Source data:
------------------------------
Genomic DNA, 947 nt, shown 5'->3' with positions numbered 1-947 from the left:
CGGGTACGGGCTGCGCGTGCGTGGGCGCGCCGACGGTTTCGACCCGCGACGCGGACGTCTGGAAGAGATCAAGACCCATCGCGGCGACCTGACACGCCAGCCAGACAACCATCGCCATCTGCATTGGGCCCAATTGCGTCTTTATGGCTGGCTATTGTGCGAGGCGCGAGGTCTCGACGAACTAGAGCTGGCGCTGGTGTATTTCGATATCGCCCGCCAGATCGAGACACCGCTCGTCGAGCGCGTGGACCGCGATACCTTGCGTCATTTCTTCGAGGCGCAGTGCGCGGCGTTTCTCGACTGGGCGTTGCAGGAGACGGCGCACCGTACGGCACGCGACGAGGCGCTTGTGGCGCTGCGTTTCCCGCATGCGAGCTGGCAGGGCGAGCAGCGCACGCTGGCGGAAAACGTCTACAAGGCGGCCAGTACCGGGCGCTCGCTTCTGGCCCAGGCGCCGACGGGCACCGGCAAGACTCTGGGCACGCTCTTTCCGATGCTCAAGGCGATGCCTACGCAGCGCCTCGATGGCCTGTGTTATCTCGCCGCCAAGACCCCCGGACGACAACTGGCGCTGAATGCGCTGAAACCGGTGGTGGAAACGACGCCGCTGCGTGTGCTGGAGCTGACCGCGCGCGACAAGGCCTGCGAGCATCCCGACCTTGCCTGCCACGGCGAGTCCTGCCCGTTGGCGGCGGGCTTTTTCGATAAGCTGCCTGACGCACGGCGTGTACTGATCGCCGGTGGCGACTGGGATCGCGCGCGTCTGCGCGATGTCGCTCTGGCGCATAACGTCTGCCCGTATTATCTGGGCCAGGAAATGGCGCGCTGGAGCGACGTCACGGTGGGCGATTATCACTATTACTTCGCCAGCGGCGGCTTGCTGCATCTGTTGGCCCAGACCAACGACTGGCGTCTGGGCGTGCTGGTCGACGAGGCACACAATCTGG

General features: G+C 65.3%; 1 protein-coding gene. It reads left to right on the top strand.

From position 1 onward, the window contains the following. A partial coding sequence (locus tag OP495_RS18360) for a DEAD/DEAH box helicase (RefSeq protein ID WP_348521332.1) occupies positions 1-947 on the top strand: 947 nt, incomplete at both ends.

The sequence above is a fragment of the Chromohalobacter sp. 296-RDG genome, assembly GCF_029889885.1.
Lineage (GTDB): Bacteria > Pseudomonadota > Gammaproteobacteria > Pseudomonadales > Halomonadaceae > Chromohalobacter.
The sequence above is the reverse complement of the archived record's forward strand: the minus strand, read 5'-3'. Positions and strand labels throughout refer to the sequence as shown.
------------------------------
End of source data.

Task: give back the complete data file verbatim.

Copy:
Genomic DNA, 947 nt, shown 5'->3' with positions numbered 1-947 from the left:
CGGGTACGGGCTGCGCGTGCGTGGGCGCGCCGACGGTTTCGACCCGCGACGCGGACGTCTGGAAGAGATCAAGACCCATCGCGGCGACCTGACACGCCAGCCAGACAACCATCGCCATCTGCATTGGGCCCAATTGCGTCTTTATGGCTGGCTATTGTGCGAGGCGCGAGGTCTCGACGAACTAGAGCTGGCGCTGGTGTATTTCGATATCGCCCGCCAGATCGAGACACCGCTCGTCGAGCGCGTGGACCGCGATACCTTGCGTCATTTCTTCGAGGCGCAGTGCGCGGCGTTTCTCGACTGGGCGTTGCAGGAGACGGCGCACCGTACGGCACGCGACGAGGCGCTTGTGGCGCTGCGTTTCCCGCATGCGAGCTGGCAGGGCGAGCAGCGCACGCTGGCGGAAAACGTCTACAAGGCGGCCAGTACCGGGCGCTCGCTTCTGGCCCAGGCGCCGACGGGCACCGGCAAGACTCTGGGCACGCTCTTTCCGATGCTCAAGGCGATGCCTACGCAGCGCCTCGATGGCCTGTGTTATCTCGCCGCCAAGACCCCCGGACGACAACTGGCGCTGAATGCGCTGAAACCGGTGGTGGAAACGACGCCGCTGCGTGTGCTGGAGCTGACCGCGCGCGACAAGGCCTGCGAGCATCCCGACCTTGCCTGCCACGGCGAGTCCTGCCCGTTGGCGGCGGGCTTTTTCGATAAGCTGCCTGACGCACGGCGTGTACTGATCGCCGGTGGCGACTGGGATCGCGCGCGTCTGCGCGATGTCGCTCTGGCGCATAACGTCTGCCCGTATTATCTGGGCCAGGAAATGGCGCGCTGGAGCGACGTCACGGTGGGCGATTATCACTATTACTTCGCCAGCGGCGGCTTGCTGCATCTGTTGGCCCAGACCAACGACTGGCGTCTGGGCGTGCTGGTCGACGAGGCACACAATCTGG

General features: G+C 65.3%; 1 protein-coding gene. It reads left to right on the top strand.

From position 1 onward, the window contains the following. A partial coding sequence (locus tag OP495_RS18360) for a DEAD/DEAH box helicase (RefSeq protein ID WP_348521332.1) occupies positions 1-947 on the top strand: 947 nt, incomplete at both ends.

The sequence above is a fragment of the Chromohalobacter sp. 296-RDG genome, assembly GCF_029889885.1.
Lineage (GTDB): Bacteria > Pseudomonadota > Gammaproteobacteria > Pseudomonadales > Halomonadaceae > Chromohalobacter.
The sequence above is the reverse complement of the archived record's forward strand: the minus strand, read 5'-3'. Positions and strand labels throughout refer to the sequence as shown.